Keep in mind, you're asking quite a lot here. You want a 3-way switch (why?), and a motion sensor, and also a time of day timer only because your sensor is not performing to your satisfaction. Also you are driving 8 flood lights which I suspect exceeds this sensor's rating. And you bought a "no neutral" switch which makes me think you don't have a neutral.
Let me be blunt: it isn't gonna happen like that. It can't.
First, think through this "3-way" business. How is that supposed to work? If you throw that switch, will the light come on for 5 minutes? All night? Forever? If it's already on, does it turn off and if so, when does it revert back to sensor control? What if you throw the switch in the daylight? You're pretty much at the mercy of the motion sensor to define what that does, and it may not be what you want.
If you need better motion sensor coverage, that can be had by configuring multiple motion sensors. That, however, requires neutral to the sensors and 2 hot wires between them.
Not turning on during daylight is one of the most basic functions of an exterior motion sensor. That feature is not as common with an interior sensor, but it should Just Work, you shouldn't have to tell it twice.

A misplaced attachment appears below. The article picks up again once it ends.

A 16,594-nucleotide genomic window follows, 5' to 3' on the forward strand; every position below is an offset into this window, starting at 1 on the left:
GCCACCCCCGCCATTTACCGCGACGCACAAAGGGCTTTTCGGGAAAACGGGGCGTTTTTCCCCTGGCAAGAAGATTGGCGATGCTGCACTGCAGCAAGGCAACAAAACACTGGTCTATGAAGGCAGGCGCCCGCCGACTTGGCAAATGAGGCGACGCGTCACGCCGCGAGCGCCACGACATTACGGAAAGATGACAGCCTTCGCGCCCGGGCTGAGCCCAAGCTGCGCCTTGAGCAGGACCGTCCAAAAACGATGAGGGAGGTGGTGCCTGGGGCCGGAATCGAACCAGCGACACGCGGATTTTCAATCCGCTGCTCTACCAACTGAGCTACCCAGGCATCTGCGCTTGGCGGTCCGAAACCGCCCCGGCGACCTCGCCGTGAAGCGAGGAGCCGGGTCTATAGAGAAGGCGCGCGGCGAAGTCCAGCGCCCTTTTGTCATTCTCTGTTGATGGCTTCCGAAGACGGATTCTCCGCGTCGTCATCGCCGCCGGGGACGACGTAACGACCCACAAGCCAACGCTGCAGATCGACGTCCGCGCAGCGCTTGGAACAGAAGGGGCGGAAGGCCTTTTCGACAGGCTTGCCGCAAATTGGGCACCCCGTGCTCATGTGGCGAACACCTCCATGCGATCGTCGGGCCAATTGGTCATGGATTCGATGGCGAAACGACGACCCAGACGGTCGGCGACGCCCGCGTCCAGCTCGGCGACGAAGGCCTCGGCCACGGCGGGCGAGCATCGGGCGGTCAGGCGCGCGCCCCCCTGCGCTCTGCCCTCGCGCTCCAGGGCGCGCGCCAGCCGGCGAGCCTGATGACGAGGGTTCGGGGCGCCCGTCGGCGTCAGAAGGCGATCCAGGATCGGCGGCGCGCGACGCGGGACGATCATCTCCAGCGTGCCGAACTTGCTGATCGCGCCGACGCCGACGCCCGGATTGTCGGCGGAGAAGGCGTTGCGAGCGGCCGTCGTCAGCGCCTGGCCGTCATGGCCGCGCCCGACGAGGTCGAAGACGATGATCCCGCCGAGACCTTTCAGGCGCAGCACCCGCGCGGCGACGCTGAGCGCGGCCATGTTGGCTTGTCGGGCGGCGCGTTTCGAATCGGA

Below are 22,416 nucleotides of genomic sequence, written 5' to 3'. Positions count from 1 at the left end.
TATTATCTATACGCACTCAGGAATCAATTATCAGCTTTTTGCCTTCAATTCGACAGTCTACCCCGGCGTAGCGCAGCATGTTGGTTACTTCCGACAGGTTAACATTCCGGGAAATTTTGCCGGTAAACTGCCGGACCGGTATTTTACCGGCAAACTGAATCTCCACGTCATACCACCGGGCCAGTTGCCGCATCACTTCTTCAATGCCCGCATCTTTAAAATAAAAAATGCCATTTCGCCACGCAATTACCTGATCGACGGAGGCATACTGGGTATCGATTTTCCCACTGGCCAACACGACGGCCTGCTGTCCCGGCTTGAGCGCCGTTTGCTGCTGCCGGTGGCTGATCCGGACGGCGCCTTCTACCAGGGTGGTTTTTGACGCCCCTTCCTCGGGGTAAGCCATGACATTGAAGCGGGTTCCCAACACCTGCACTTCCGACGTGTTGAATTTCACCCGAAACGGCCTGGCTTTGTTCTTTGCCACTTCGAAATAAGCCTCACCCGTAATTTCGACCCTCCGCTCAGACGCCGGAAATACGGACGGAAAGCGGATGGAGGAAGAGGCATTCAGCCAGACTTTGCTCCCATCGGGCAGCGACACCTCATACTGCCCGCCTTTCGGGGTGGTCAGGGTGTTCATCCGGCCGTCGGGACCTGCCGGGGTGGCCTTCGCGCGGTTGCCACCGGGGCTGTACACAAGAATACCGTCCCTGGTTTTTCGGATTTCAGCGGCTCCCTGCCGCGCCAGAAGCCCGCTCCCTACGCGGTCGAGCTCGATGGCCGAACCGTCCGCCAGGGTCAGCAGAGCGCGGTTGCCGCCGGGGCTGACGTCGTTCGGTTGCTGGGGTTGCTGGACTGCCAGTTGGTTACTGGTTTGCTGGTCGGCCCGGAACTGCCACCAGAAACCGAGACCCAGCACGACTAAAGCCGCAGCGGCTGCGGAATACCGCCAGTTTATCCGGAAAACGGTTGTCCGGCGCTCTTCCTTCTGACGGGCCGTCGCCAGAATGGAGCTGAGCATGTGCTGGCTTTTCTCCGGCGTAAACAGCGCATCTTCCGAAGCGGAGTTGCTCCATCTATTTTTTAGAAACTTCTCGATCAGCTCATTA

That said, the better daylight sensors have to "learn" what daylight is. Consider sensor A, directly under a streetlight illuminating white concrete, and sensor B which is deep in the back of a carport: Sensor A may see more light at night than sensor B sees by day. As such, both sensors need to "learn" what a day-night cycle looks like, for them. They have internal clocks and memory, and record hour-by-hour luminance averages over several days, and figure out which hours are dimmest. I bought a cheapie Christmas tree light controller and installed it on a dim porch, first day, it ran the lights all day. By day 3 it had figured out what "night" was.
Trouble is, when you cut power to one, it loses its memory and starts over. That can happen from experimenting, or a miswired 3-way switch, or an upstream timer shutting it off.
TLDR: give your motion sensor 3 days uninterrupted to get oriented to what "night" is. If it still doesn't work, get a better one, perhaps one listed for exterior use, and perhaps one made to take neutral if you have that.
If you have access to neutral, consider using sensors that use neutral. These wire very simply: aside from ground and neutral, they take an "always hot" connection and a "switched hot" connection like a plain switch. They have a guaranteed always-on power supply (via always-hot and neutral) so they remember... And since they're not leaking power through the bulb, they work fine with any bulb type. Simply put, neutral-using sensors are better in every respect. You can parallel several sensors or switches; if any is on, the lights are on. Between power supply and your last sensor, you need 2 hots and a neutral (14/3 wire).
With 8 lights, you are pushing the capacity limits of many sensor switches unless you use LED. I recommend you do. Price and selection is quite good now. However many non-neutral sensors don't play well with an all-LED circuit. The workaround is to leave one incandescent in the circuit... which works until it burns out, which they frequently do... So use two.